Ever wonder who buys the paperbacks that appear within days of celebrity scandals?
Just ask the entering class at Harvard Law School, where Juice: The O. J. Simpson Tragedy is required reading.
Sitting between stacks of weighty legal tomes at the campus bookstore, Juice ("With 32 pages of photos") looks like the result of a mix-up at the warehouse. Indeed, some students think including the book in a course at a prestigious law school was a big mistake.
"How much will it boost sales when the publisher can put on the back of the next edition, "Required reading at Harvard Law School' "? wrote second-year student Shannon Liss in the law school newspaper. Liss decided to write a column after returning to school three weeks ago and hearing criticism of the book from other students.
The book is on the reading list of "Introduction to Lawyering," a mandatory legal skills class that teaches first-year students how to research, write and argue cases.
For the past several years the course has focused on a drunken-driving case, and some students criticized it for being too dry. This year, the class is studying the O. J. Simpson murder trial.
It's not boring anymore.
Peter Murray, a professor who is teaching the course along with Charles Nesson, said they chose the Simpson trial for three reasons: It contains important legal issues such as jury selection and scientific proof; the large amount of publicity allows students to follow the case as it unfolds; and it has captured the public's attention.
"It has engaged the students, and we were hoping it would," Murray said.
He dismissed Liss' concern about boosting Juice's credibility as unlikely. "I don't think it's targeted to the kind of audience that would care if it were on the required reading list at a law school," he said.
Gregory Duhl, a third-year student who helps teach the class, said focusing on the Simpson case has also provided a forum for discussing social concerns that may not arise in other classes.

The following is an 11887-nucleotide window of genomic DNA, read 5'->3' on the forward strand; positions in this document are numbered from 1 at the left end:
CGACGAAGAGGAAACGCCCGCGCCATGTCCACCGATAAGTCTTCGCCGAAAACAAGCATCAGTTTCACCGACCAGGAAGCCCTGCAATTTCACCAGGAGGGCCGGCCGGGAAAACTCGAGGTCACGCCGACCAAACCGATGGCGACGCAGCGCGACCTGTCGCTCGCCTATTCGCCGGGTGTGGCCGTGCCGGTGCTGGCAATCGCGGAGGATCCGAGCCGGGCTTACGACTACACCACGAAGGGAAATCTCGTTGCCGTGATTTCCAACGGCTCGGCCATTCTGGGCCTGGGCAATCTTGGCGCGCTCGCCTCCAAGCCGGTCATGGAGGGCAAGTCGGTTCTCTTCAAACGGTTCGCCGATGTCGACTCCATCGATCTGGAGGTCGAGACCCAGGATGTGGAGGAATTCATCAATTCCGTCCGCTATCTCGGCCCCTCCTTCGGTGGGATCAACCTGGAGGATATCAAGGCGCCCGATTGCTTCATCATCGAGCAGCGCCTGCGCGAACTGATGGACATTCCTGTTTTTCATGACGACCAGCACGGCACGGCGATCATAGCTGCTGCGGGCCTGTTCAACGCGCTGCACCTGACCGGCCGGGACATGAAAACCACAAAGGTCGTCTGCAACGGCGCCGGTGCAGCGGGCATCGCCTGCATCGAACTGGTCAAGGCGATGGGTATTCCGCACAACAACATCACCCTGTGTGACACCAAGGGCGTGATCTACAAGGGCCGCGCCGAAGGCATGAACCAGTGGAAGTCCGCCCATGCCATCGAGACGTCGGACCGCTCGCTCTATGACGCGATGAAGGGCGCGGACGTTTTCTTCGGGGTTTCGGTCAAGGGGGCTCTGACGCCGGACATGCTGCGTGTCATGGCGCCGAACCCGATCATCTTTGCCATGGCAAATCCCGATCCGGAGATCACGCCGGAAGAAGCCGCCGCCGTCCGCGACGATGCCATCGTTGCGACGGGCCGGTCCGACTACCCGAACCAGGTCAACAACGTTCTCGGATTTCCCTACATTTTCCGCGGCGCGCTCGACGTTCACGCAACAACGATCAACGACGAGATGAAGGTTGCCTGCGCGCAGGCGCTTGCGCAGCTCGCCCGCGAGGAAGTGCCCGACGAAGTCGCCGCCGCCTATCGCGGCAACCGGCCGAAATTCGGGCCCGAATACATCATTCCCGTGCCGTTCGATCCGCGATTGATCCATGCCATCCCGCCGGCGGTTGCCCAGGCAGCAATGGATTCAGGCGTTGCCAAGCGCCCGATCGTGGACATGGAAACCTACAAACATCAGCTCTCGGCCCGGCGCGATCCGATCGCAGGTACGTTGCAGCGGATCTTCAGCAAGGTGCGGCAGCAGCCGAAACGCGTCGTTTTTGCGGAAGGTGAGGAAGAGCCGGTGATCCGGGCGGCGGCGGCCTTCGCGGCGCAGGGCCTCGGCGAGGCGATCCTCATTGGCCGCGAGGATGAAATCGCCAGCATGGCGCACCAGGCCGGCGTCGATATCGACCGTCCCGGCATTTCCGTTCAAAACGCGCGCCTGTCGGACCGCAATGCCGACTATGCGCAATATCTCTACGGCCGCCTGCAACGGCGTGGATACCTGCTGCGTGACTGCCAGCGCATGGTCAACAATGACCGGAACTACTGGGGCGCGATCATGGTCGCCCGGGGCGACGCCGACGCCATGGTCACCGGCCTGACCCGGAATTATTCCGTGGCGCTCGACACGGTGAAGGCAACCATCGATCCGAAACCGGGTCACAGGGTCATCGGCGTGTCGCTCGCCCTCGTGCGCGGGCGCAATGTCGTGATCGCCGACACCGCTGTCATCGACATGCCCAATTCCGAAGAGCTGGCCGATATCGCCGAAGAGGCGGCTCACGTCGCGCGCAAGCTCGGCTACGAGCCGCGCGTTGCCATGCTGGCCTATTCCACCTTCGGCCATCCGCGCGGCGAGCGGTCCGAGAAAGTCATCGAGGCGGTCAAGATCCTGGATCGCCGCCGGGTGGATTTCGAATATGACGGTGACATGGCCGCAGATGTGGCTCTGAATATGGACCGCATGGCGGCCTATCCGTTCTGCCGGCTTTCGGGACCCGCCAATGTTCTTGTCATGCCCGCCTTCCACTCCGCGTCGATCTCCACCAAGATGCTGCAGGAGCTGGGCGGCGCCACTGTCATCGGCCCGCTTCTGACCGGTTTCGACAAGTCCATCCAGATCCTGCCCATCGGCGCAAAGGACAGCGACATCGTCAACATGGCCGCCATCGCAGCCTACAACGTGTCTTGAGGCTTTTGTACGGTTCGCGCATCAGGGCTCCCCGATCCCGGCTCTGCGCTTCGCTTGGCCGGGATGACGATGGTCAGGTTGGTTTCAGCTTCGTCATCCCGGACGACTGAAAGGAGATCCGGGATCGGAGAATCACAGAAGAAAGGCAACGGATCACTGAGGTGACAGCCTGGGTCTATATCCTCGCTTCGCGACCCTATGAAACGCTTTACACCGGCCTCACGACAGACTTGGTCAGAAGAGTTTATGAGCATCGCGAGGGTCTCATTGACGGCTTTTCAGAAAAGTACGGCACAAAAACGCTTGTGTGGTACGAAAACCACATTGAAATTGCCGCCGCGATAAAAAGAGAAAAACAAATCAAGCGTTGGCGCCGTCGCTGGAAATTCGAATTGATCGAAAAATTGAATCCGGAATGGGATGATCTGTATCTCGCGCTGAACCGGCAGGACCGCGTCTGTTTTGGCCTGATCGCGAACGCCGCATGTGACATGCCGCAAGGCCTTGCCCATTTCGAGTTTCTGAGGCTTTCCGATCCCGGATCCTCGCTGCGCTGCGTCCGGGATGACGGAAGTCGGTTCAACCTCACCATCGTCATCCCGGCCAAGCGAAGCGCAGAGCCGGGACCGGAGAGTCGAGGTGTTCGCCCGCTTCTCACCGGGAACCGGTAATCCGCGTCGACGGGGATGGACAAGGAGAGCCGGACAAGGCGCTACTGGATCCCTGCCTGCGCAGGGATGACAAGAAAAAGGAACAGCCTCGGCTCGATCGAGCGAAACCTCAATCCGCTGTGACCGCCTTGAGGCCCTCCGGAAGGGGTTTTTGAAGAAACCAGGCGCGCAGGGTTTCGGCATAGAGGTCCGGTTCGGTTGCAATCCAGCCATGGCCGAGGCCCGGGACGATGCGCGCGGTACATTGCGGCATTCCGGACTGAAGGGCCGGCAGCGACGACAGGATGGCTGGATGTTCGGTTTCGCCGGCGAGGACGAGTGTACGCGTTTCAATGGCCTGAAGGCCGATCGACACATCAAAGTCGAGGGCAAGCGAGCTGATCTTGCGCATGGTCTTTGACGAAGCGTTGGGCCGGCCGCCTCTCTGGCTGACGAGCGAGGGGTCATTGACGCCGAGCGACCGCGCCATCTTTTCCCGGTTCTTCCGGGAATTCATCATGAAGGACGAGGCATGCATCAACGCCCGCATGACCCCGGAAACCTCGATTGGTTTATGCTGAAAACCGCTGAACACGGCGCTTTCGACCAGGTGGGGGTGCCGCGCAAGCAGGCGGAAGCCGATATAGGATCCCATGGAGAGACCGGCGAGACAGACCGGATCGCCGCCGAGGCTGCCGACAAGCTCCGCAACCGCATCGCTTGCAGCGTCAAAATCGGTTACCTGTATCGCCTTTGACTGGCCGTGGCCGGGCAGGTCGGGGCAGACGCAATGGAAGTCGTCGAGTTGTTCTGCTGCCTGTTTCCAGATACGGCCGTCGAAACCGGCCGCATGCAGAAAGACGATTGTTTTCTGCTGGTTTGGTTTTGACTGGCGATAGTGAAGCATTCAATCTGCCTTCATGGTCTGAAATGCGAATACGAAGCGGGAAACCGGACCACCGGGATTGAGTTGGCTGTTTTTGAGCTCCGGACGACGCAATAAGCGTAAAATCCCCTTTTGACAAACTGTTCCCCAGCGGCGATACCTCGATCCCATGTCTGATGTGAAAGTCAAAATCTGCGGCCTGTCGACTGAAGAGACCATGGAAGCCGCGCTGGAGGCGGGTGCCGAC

"This is one of the few courses in Harvard Law School where students are actually discussing spouse abuse and racial issues," he said.
All 535 first-year students take the class this semester. Each of them will choose a topic from the trial _ such as the admissibility of DNA testing as evidence _ research the issue, write a brief and present an oral argument. They also have formed electronic discussion groups and will be able to draw on a data base on the trial created for the course.
Nesson, the professor who teaches the course with Murray, is known for including unorthodox materials in his courses. He assigned the movie My Cousin Vinny for one of his classes last year and The Verdict this semester.
Like those movies, coverage of the Simpson trial serves as an engrossing vehicle for examining legal issues, said Rowan Gaither, another student teacher.
"If you want to use audiovisual tools, you can use something provided by the American Bar Association . . . or you can show My Cousin Vinny and have everyone laughing," he said.
Even so, requiring a paperback with a picture of a knife and a photograph of Simpson, his late wife and son on the cover was something else.
"Everyone thought that was absolutely ridiculous," first-year student Dawn Robertson said. "It was sensational and horribly written. It was kind of a joke."
Despite disparaging remarks about the book, centering the class around the Simpson case appears to be working.
Nicole Bearce, a first-year student, said she tried to avoid Simpson coverage all summer and was disappointed to arrive at school and find it on the syllabus. But she welcomed the opportunity provided by the case to discuss issues of domestic violence, class and race in a legal context, and she now finds herself following the coverage with a new-found appreciation.
"It's kind of neat to come home and turn on the TV and understand what's going on," she said.